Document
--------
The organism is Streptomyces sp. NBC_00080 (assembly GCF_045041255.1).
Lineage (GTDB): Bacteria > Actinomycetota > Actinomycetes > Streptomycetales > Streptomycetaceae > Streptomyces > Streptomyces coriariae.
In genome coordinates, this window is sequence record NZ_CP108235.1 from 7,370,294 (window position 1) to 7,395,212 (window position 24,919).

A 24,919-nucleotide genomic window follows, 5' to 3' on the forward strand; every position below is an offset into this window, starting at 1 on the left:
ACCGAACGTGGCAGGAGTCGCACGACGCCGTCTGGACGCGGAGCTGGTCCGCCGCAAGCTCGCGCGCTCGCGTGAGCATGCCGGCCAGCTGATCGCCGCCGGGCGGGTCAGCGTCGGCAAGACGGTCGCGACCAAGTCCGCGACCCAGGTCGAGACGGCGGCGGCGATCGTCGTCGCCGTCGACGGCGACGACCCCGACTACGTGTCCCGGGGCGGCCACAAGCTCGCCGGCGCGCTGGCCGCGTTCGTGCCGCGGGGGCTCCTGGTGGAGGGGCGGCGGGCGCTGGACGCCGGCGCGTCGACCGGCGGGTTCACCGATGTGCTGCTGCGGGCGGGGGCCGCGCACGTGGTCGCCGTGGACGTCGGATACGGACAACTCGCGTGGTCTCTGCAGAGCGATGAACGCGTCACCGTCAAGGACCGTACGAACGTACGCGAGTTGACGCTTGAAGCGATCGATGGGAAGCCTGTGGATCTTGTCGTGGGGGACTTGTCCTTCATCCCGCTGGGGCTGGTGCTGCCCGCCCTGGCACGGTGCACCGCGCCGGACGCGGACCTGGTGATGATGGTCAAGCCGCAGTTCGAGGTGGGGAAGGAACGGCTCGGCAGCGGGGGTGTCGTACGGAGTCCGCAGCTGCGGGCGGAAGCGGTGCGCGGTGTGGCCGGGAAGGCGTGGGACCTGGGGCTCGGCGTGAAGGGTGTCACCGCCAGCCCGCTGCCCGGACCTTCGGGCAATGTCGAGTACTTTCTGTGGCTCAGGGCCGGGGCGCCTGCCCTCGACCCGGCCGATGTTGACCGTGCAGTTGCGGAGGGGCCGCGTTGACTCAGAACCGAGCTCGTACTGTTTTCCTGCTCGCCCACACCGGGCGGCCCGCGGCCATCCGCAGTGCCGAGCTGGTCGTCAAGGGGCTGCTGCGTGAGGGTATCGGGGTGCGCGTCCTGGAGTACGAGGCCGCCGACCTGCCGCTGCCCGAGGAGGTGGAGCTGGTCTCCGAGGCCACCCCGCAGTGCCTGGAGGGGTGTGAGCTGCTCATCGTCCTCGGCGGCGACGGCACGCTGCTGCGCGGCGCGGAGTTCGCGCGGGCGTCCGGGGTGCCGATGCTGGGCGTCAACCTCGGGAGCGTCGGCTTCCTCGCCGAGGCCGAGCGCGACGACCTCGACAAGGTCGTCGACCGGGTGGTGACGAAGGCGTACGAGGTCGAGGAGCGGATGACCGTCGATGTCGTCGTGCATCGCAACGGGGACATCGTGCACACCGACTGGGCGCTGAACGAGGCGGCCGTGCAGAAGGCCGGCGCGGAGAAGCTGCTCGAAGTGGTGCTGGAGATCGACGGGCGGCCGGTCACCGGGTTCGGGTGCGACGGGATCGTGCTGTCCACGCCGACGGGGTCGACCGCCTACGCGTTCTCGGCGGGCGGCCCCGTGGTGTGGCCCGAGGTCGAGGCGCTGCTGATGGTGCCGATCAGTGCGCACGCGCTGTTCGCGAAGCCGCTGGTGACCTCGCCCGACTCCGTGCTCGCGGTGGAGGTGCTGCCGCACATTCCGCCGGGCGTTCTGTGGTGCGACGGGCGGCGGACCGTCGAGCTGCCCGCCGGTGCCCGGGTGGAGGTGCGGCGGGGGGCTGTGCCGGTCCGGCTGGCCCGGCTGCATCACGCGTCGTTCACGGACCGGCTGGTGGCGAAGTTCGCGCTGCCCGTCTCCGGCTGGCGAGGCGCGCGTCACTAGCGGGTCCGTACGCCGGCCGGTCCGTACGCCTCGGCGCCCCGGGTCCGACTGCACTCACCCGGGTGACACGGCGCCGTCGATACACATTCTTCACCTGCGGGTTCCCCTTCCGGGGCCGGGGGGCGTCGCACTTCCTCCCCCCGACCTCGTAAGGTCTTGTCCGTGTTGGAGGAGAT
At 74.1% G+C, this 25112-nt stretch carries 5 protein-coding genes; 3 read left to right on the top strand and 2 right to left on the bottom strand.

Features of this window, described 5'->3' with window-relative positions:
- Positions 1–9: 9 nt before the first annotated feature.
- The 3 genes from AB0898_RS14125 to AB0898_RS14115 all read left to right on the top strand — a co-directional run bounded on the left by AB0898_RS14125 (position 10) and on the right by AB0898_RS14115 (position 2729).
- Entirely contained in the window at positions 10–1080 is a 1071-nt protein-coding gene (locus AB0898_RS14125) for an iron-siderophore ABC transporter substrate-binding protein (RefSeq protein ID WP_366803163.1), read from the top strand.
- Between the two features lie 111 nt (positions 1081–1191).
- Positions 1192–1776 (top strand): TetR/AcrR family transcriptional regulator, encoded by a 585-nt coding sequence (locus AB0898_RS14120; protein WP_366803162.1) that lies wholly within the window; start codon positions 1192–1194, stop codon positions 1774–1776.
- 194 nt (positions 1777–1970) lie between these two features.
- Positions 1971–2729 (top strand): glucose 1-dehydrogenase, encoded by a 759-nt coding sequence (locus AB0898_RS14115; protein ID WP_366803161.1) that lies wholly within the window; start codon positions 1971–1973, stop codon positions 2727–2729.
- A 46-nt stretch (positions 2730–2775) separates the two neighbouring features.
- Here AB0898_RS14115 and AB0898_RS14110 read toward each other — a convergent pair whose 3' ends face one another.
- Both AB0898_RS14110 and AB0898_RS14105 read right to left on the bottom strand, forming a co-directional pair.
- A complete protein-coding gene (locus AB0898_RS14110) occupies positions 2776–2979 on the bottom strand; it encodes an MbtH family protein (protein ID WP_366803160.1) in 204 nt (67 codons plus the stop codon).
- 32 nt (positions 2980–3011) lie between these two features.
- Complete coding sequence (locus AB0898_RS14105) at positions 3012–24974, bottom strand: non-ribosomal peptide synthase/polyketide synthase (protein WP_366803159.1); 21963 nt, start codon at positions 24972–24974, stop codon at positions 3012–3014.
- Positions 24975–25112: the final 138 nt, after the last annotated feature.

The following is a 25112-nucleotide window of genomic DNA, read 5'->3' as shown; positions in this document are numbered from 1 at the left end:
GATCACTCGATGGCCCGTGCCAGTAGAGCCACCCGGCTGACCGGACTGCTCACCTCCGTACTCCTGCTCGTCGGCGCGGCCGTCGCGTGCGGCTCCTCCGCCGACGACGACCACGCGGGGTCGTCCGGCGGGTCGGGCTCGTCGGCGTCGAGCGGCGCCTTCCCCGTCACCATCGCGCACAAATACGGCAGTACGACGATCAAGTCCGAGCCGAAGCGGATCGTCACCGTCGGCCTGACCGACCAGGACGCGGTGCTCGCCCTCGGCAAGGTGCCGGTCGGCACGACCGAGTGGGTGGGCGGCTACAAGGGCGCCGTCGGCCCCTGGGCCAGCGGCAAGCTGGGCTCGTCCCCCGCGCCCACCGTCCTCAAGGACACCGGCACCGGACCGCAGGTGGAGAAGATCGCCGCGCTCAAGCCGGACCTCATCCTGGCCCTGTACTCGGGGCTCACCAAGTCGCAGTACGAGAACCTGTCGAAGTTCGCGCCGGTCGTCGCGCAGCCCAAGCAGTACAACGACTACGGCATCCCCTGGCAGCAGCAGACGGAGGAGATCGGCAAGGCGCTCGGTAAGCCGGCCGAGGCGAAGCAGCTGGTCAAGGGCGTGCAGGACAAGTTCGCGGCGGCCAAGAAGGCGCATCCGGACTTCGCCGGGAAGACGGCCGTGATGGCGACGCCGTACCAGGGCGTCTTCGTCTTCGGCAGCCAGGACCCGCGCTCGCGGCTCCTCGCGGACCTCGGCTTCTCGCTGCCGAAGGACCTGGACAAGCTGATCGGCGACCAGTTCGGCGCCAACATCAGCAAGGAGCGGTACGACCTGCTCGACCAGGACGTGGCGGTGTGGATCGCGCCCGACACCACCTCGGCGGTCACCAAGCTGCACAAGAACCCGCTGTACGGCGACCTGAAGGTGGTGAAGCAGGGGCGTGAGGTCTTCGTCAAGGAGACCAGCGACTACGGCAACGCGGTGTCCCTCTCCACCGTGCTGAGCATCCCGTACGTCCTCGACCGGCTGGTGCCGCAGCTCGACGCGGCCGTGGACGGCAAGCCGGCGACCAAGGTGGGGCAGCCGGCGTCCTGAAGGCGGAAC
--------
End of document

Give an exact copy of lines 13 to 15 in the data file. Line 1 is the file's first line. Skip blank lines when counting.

- 194 nt (positions 1777–1970) lie between these two features.
- Positions 1971–2729 (top strand): glucose 1-dehydrogenase, encoded by a 759-nt coding sequence (locus AB0898_RS14115; protein ID WP_366803161.1) that lies wholly within the window; start codon positions 1971–1973, stop codon positions 2727–2729.
- A 46-nt stretch (positions 2730–2775) separates the two neighbouring features.